The Enquirer’s current publisher is veteran media executive David Pecker, an old friend of Trump’s. How friendly? Let’s review its headlines.
More crucially, let’s look at their timing.
Last June, a subhead thundered: “Democrat Hillary’s explosive dossier on Jeb includes sensational charges that the former Florida governor did drugs, hired hookers and cheated on his wife!” That came two weeks after Trump announced his campaign. (The headline feigned innocence: “The Dirtiest Race Ever!” Read: we’re just reporting this stuff.)
In September the cover blared “Jeb Bush’s Girl Caught Loafing on the Job”—a picture of his half-Mexican daughter on a smoke break, allegedly her third in five hours, looking conspicuously Hispanic. This just after Bush got in trouble, Enquirer expert Gabriel Sherman pointed out in New York magazine, for saying Americans needed to work longer hours.
October: “Bungling Surgeon Ben Carson Left Sponge in Patient’s Brain.” That one came hard on the heels of Carson briefly passing Trump in the polls, while Bush, falling behind in the race, began disappearing from the Enquirer’s pages.
When Carly Fiorina hit a grand slam in one of the debates by telling the story about her late daughter’s struggle with drug addiction, the Enquirer ran “Homewrecker Carly Fiorina Lied About Druggie Daughter,” pointing out that Lori Ann Fiorina was in fact Carly’s stepdaughter, whose biological mom’s “marriage allegedly was wrecked by the 61-year-old White House hopeful who is determined to knock Donald Trump from his superior front-runner status!” (Think Hedda Hopper is old news? Change the names, and she could have written that, word for word.)
Then there’s Ted Cruz. Of whom enquiring minds learned, in stories that preceded the “news” that his father was palling around with assassins, had “5 Secret Mistresses!” And, before that: “Ted’s Boozing Past Exposed.” (“As his Constitutional qualifications for president are questioned, Republican presidential candidate Ted Cruz has been desperately trying to hush up his secret past as a boozer. . . . Sources told the NATIONAL ENQUIRER that while Ted was studying at Harvard Law School, he got so sloshed guzzling grain alcohol that he couldn’t say his lines in a school play, and walked off stage in the middle of a scene!”)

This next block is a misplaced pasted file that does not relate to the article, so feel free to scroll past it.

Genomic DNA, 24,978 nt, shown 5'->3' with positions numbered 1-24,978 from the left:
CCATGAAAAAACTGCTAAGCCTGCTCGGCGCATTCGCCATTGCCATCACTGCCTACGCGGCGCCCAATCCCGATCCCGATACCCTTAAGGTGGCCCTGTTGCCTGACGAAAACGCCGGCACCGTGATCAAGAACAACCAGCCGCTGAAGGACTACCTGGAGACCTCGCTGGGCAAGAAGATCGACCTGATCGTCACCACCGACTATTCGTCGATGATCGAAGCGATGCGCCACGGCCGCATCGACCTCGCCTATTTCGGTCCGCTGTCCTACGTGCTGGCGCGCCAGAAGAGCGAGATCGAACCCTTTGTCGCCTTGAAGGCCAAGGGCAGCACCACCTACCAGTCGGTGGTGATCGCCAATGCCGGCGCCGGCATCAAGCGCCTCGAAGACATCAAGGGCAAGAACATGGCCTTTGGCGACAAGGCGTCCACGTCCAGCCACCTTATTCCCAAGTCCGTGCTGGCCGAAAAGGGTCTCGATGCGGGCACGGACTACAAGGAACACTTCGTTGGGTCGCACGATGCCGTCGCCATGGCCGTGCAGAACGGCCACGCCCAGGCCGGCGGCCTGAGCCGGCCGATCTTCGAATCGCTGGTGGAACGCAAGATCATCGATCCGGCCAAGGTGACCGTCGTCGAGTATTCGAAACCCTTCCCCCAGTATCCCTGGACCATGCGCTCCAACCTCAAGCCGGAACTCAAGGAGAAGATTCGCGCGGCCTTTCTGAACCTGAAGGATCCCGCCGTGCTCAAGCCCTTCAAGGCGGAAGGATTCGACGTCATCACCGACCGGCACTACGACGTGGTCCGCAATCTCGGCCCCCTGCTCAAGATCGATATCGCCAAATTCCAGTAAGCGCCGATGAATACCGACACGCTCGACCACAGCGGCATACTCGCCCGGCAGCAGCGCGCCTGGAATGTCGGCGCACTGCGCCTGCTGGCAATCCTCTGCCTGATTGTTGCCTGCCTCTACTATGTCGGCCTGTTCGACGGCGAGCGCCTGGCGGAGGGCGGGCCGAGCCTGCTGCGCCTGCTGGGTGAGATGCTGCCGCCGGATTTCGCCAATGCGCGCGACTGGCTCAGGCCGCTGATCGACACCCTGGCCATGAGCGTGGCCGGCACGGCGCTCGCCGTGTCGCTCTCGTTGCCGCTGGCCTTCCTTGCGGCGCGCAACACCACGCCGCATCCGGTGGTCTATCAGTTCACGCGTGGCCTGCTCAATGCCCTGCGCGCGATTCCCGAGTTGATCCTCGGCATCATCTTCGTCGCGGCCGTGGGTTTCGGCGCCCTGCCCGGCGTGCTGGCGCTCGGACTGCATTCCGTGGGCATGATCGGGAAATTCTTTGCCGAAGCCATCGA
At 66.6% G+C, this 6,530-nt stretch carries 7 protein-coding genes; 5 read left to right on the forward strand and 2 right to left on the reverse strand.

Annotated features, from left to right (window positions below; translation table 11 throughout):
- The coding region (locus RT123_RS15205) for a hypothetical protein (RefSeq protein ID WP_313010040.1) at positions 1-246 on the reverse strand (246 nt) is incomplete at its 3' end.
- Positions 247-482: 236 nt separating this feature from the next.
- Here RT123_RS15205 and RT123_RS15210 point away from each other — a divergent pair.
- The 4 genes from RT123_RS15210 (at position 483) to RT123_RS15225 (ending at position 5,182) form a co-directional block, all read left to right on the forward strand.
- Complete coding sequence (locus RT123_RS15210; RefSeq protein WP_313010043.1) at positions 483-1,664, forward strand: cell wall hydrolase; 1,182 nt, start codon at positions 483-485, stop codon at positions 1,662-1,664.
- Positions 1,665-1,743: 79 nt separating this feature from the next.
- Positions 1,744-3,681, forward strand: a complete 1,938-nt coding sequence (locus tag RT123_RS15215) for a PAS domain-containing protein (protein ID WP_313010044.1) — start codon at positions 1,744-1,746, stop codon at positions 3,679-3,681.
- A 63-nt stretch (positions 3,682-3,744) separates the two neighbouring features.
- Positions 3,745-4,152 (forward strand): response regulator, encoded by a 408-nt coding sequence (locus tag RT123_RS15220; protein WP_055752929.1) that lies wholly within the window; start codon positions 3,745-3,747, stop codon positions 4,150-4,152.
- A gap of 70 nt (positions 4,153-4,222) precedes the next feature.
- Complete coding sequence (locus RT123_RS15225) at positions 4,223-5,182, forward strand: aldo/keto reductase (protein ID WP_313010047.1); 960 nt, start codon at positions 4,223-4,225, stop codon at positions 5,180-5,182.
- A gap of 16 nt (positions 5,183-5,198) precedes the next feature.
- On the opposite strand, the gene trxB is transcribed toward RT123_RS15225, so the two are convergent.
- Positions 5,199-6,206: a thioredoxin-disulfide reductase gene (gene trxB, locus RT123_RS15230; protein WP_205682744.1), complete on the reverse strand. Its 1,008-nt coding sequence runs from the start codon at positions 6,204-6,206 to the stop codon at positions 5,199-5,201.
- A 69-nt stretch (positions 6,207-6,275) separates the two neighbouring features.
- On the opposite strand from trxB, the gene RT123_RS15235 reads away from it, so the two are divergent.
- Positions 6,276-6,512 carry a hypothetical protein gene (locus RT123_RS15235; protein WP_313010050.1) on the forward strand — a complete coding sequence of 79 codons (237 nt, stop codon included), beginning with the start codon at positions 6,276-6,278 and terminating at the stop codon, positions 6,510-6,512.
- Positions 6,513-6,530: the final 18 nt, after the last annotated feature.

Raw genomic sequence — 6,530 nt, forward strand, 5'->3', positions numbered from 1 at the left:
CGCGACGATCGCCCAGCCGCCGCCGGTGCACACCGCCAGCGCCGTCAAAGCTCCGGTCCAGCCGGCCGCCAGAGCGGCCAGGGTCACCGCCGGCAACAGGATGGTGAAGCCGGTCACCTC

Here is another intersection between gutter-gossip journalism and right-wing politics: the method. You throw bullshit at a target, see if it sticks; and, if at first you don’t succeed, try, try again. If something sticks, you go with it, building a narrative with the manure as the mortar. You saw Trump do that too in the primaries.
Donald Trump and David Pecker know the game. Once something “sticks”—if it feels, somehow, true to the public—it can then take on a life of its own. It will be “out there,” and the rest of the media will “have to” report it. The blogger Digby calls this “Cokie’s Law,” after something NPR’s Cokie Roberts said about some Clinton scandal or another back in 1999: “At this point, it doesn’t matter whether she said it or not because it’s become part of the culture. I was at the beauty parlor yesterday and this was all anyone was talking about.”
Now comes Donald Trump, the king at this game. “What is this, right prior to his being shot, and nobody even brings it up. They don’t even talk about that. That was reported, and nobody talks about it.” This was the bait. Then, enough of the rest of the “respectable” media started talking about it, to tip the Cruz crusade into the grave.
¡Voila! Another front in Donald Trump’s reign of terror—bringing J. Edgar Hoover, and HUAC, and the guttersnipes that crawl through the most foul sewers in American journalism, smack dab into the center of our common life.
Rick Perlstein is The Washington Spectator’s national correspondent.